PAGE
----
In Sanchious v. State, the Georgia Supreme Court in a unanimous decision remanded the defendant’s child molestation case back to the Court of Appeals to reconsider the defendant’s claims that certain expert testimony and an expert’s report were improperly admitted at trial.
The Supreme Court held that the Court of Appeals was in error for treating the defendant’s claim as a Confrontation Clause issue, noting that a challenge to the admission of evidence based on the Confrontation Clause and one based on an exception to the hearsay rule are not the same.
The appeal in this case arose after a jury found the defendant guilty of three counts of aggravated child molestation, two counts of child molestation, and one count each of aggravated sodomy and sexual battery of his girlfriend’s 12-year-old daughter.
The defendant contended on appeal that expert testimony and an expert’s report were improperly admitted into evidence at trial.
The expert testimony in question was that of Karen Turpin, a forensic biologist, who testified regarding DNA results that were documented in a report written by a different forensic biologist, Dr. Tesheka Wortham. Turpin testified that she personally tested the alleged victim’s sexual assault kit and failed to find the presence of male DNA.
However, Turpin was then permitted to testify regarding DNA tests performed by Dr. Wortham on the girl’s underwear and comforter. Turpin stated that she “peer reviewed” Dr. Wortham’s report and that these tests purportedly revealed the presence of DNA on both items matching the girl and the defendant. Defense counsel objected at trial to the admission of this testimony on hearsay grounds but the trial court allowed it, and the report, into evidence.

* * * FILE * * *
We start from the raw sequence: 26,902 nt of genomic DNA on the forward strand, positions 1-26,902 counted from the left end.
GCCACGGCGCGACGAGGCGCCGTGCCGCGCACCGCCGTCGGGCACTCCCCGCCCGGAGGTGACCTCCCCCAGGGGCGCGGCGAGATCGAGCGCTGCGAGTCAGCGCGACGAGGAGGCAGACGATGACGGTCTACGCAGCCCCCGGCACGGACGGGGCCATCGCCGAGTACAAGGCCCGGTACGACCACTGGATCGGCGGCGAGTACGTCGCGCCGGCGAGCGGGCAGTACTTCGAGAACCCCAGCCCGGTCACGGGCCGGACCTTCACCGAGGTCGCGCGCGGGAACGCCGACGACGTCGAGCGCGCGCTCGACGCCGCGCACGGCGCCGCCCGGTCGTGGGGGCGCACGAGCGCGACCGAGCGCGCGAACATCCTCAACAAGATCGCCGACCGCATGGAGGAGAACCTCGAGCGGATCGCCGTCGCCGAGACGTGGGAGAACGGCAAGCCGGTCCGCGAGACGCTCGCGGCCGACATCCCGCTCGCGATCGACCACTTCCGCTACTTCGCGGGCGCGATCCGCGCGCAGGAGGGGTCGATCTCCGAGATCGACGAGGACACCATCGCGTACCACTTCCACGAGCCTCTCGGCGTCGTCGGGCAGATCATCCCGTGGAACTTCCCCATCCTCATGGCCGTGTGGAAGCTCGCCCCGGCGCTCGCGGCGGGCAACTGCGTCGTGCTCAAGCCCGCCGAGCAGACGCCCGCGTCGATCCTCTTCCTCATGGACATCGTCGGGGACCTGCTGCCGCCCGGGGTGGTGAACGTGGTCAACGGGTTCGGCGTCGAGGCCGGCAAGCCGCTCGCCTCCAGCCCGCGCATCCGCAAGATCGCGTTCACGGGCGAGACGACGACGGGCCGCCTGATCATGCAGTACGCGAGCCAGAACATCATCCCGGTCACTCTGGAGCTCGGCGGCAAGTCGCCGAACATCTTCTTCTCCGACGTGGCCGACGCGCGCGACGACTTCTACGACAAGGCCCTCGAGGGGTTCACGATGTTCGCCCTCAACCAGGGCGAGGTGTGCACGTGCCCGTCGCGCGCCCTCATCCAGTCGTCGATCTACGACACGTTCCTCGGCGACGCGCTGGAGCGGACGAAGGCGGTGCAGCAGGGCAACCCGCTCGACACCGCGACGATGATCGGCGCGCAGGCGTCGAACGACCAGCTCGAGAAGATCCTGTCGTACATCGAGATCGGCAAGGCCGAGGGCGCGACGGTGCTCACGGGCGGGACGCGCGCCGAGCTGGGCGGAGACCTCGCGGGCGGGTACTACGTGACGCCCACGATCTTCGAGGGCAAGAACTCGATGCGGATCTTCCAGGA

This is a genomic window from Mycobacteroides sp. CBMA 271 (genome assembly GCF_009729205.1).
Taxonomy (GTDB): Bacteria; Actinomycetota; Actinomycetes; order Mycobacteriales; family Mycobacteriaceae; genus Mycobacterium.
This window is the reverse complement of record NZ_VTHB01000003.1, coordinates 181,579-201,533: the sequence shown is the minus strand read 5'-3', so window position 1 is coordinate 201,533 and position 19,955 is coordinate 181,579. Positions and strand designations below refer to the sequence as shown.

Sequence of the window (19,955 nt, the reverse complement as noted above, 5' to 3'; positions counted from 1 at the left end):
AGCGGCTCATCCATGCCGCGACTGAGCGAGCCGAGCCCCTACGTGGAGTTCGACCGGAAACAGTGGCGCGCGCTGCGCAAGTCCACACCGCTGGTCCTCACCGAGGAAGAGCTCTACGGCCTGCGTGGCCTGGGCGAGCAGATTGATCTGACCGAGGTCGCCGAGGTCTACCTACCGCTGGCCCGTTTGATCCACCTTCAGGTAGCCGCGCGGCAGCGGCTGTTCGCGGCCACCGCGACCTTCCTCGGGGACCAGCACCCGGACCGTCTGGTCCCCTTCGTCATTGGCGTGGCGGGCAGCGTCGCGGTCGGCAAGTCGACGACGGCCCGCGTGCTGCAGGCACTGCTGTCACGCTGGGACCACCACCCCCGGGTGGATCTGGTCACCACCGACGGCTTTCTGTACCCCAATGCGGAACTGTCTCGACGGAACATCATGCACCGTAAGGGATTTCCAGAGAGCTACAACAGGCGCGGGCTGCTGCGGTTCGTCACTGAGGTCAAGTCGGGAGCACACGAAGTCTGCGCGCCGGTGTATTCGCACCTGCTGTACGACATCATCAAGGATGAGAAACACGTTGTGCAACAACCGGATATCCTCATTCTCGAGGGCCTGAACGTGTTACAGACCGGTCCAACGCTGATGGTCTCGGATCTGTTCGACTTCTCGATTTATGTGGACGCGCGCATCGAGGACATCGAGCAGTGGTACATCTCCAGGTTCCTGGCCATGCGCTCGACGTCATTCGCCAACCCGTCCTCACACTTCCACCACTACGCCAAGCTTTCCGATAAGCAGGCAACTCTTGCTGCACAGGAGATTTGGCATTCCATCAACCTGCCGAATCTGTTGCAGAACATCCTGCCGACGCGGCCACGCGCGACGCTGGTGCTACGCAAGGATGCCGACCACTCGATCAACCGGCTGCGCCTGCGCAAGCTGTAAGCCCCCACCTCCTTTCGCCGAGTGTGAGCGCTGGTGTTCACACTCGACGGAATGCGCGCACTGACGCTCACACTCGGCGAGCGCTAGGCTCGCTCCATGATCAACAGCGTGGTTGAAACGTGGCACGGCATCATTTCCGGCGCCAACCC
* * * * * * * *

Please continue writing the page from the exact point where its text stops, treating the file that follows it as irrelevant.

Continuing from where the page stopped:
Following his conviction, the defendant filed a motion for new trial arguing that the trial court committed error by allowing the expert testimony and report into evidence. He argued that this evidence was inadmissible hearsay. In the alternative, the defendant’s appellate counsel also claimed that trial counsel was ineffective for failing to object to the evidence on the grounds that it violated his right to confrontation under the Sixth Amendment to the United States Constitution.
His motion for new trial was denied and the Court of Appeals affirmed the defendant’s conviction.
The defendant then petitioned the Georgia Supreme Court for review of the Court of Appeals’ decision. The Georgia Supreme Court held that the Court of Appeals should have determined if the trial court abused its discretion based on the specific hearsay objection that was made at trial.
Instead of doing that “…the Court of Appeals conflated the analysis of the alleged hearsay error with respect to Turpin’s testimony—i.e., whether the trial court abused its discretion in admitting Turpin’s testimony about Dr. Wortham’s DNA report over trial counsel’s hearsay objection – with a Confrontation Clause analysis and concluded that Turpin’s expert testimony was not inadmissible on Confrontation Clause grounds.”
Thus, the Court of Appeals never addressed whether this evidence should have been excluded based on the specific hearsay objection made at trial. It is well-established in Georgia that there is a distinct difference between a challenge to the admission of evidence based on the Confrontation Clause and one based merely on hearsay.
Accordingly, the Supreme Court vacated the Court of Appeals’ opinion and remanded the case back to them for a review of the specific hearsay objection that was raised at trial.
It is interesting to also note that this ruling was made immediately following the granting of the defendant’s petition for certiorari. Typically, when such a petition is granted by the court, the parties will then be permitted to fully brief the issue and participate in oral arguments. However, the court noted that its rules “contemplate that we may grant a petition for certiorari and dispose of the case summarily” and the court chose to do so here “because the issue we resolve would not benefit from further briefing and argument.”
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